Going Underground

Minestra di Patate e Topinambur
Chunky Potato and Topinambur (Jerusalem Artichoke) Soup

Time for another quick, easy and yummy soup! This was my second time with that strange little root, the Jerusalem Artichoke, or Topinambur as it is known... and it gets better each time! This is a great and simple dish. To make it, I used 3 Topinambur roots of about the size of an egg and medium sized potato. The other ingredients were: half a carrot, 1 potato, a little celery and a little parsley.

I peeled and sliced the Topinambur and peeled and quartered potato. I then finely chopped 1/2 of a medium onion, 1/2 a stick of celery and grated 1/2 of a small carrot. I sautéed these in a small pan and then added a small handful of freshly chopped parsley, including the stalks, 1/2 clove of garlic and the potato and Topinambur. I added enough milk until all ingredients  were covered and let this come up to the boil. I seasoned with nutmeg, salt, pepper and a little cayenne and then added boiling water and let it continue to simmer for 8-9 minutes.

After 8-9 minutes, I removed the potato, mashed it and returned it to the saucepan. Now the soup was miraculously creamy and thick! I added a little orange zest and a small pat of butter, gave it a further 2-3 minutes and then served it up with a nice crunchy Parmesan chip and a sprinkle of chili flakes- delicious!

Shooting Star

Pasticcino di Pera, Melograna & Pistacchi
Pear, Pomegranate and Pistacchio Tarte

The whole world knows that I can't bake... and what of it? I can't be expected to be able to do everything! And even if I can't bake... I still manage to come up with simple and delicious ideas like this one!

So basically I had 2 thoughts in my head. I wanted to make a light, flaky, crispy pastry and I wanted to have a fruity and seasonal filling. I got a couple of wonderful local pears on the market yesterday and an absolutely gigantic pomegranate. So that much was clear... now how to put the thing together...

I first thought of making a traditional pie, with a lid, but then came up with the idea of simply placing 2 squares of pastry (yes of course it is the refrigerated pre-made stuff!), on top of each other to form the star shape. Then I sliced the pear very thinly and laid it decoratively on top. I gave it a dusting of regular granulated sugar and cinnamon and popped it into the pre-heated oven at around 150°C for 7-10 minutes- in which time it puffed up and became golden brown, the pear softened, the sugar melted and the natural juices came to the surface and caramelized a little... yum!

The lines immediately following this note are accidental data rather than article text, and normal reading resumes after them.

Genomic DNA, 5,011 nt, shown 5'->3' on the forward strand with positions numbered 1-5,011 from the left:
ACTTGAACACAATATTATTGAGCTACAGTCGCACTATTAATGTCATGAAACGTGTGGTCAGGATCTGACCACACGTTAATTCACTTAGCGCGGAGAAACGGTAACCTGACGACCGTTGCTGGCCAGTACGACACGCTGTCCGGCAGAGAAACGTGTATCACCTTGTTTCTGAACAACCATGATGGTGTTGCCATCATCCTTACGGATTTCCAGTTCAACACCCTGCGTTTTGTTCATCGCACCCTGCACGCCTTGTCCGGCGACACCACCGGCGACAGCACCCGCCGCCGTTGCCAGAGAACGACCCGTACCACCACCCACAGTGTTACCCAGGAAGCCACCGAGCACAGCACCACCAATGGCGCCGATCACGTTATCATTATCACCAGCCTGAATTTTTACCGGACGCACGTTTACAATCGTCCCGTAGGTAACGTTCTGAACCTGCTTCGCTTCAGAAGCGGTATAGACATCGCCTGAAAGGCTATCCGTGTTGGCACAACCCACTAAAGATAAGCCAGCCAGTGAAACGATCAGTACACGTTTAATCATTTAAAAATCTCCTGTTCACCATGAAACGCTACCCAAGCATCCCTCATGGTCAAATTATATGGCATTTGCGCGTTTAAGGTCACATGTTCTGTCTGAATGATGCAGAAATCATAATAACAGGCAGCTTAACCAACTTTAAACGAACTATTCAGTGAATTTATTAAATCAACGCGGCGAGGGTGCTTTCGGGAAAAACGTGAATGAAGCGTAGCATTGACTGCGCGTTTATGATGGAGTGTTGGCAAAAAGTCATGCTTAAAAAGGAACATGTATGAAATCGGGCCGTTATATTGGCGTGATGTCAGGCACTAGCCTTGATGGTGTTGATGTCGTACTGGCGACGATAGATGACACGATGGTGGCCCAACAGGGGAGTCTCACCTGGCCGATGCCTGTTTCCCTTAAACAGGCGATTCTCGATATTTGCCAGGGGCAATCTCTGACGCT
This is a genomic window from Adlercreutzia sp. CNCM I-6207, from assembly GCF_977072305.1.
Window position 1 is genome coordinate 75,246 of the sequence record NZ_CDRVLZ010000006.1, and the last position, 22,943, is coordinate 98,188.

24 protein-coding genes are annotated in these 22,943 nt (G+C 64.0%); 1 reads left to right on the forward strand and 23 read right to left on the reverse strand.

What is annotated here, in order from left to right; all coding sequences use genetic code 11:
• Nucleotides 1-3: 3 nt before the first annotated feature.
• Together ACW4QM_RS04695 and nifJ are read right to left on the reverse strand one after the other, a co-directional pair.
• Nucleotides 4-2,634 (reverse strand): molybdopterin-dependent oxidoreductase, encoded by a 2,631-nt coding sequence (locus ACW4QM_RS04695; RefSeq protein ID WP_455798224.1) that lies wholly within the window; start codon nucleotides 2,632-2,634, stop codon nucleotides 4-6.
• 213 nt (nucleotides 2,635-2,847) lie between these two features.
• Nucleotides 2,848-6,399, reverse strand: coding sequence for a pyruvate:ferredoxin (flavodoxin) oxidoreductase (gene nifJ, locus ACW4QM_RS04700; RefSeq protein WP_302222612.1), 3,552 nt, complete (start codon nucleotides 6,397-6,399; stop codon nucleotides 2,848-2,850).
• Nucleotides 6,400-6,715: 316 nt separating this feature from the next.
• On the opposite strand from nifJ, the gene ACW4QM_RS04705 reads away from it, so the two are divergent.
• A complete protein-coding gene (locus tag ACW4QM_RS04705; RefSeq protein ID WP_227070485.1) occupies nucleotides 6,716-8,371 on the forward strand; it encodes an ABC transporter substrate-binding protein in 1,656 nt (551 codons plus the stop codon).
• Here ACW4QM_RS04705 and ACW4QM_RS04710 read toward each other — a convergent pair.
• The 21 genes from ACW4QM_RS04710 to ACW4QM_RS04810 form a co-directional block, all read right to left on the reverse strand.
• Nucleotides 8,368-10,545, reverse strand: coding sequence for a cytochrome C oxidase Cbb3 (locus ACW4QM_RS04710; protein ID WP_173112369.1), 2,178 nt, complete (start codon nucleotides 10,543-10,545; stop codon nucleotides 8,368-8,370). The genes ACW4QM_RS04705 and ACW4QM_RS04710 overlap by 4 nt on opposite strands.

Once it had cooled off, I sprinkled it with Pomegranate seeds and dusted it with powdered sugar. The chopped pistachio was not just a treat for the eye, but for the tongue as well! The crunchy, nutty flavor and texture went so well with the fruitiness of the pear and pomegranate... and all in all it was a terrific combination! And SO easy!

Samurai Salad

Insalata Mista con Pecorino Fresco, Pomodorini, Miele & Pepe "Sansho"
Mesclun Salad with Saignac Cheese, Cherry Tomatoes, Honey and Sansho Pepper

Okay- I admit- this is not a real recipe, it was more of an excuse me to use the Sansho pepper I bought last night. I went to the wonderful Kulinart trade fair in Frankfurt- conveniently located at the end of my street in an old refurbished train station- trés cool! Amongst the many interesting things- people, foods, ingredients.... the most incredible was the last thing that I discovered before leaving... the magical, mystical Sansho pepper!

This Japanese spice is not even an actual pepper, it is in actual fact a berry. And the incredibly aromatic part of it is the husk of the dried berry- the seed inside is very bitter... and is actually removed by hand! So amazing! Hence the relatively hefty price- but I just had to have it.

So how does this stuff taste? I would describe it like this. Imagine your tongue has stopped working. You can't taste anything. So you go and visit a mad Japanese professor and tell you of your woes. He straps you into a chair, puts clamps on your jaw to keep your mouth open and administers electric shocks to your tongue until all of your taste buds start working again. And then, whilst they are working, he sprays lemon into your mouth to heighten the sensation. That's kind of what it tastes like! Lemony, zingy, intense, aromatic and otherwise indescribable... it really is something you have to try for yourself! Oh and it is quite possibly not to everyone's- but for me it was a revelation!

The charming merchant explained to us that there are 2 harvests of the Sansho berries- one in Spring and the other in the Fall. The Spring crop is very mild and the Autumn one, very intense... no special prizes for guessing which one I bought! It is best used on fatty foods- pork belly- that kind of thing- or fatty fish like salmon or eel. At the trade fair, they had cubes of cheese that you could dip into the Sansho to test it. So when I got home, I decided I was not going to wait till the next time I have pork belly or eel on my menu- but to improvise and do SOMETHING, just so that I could try it straight away...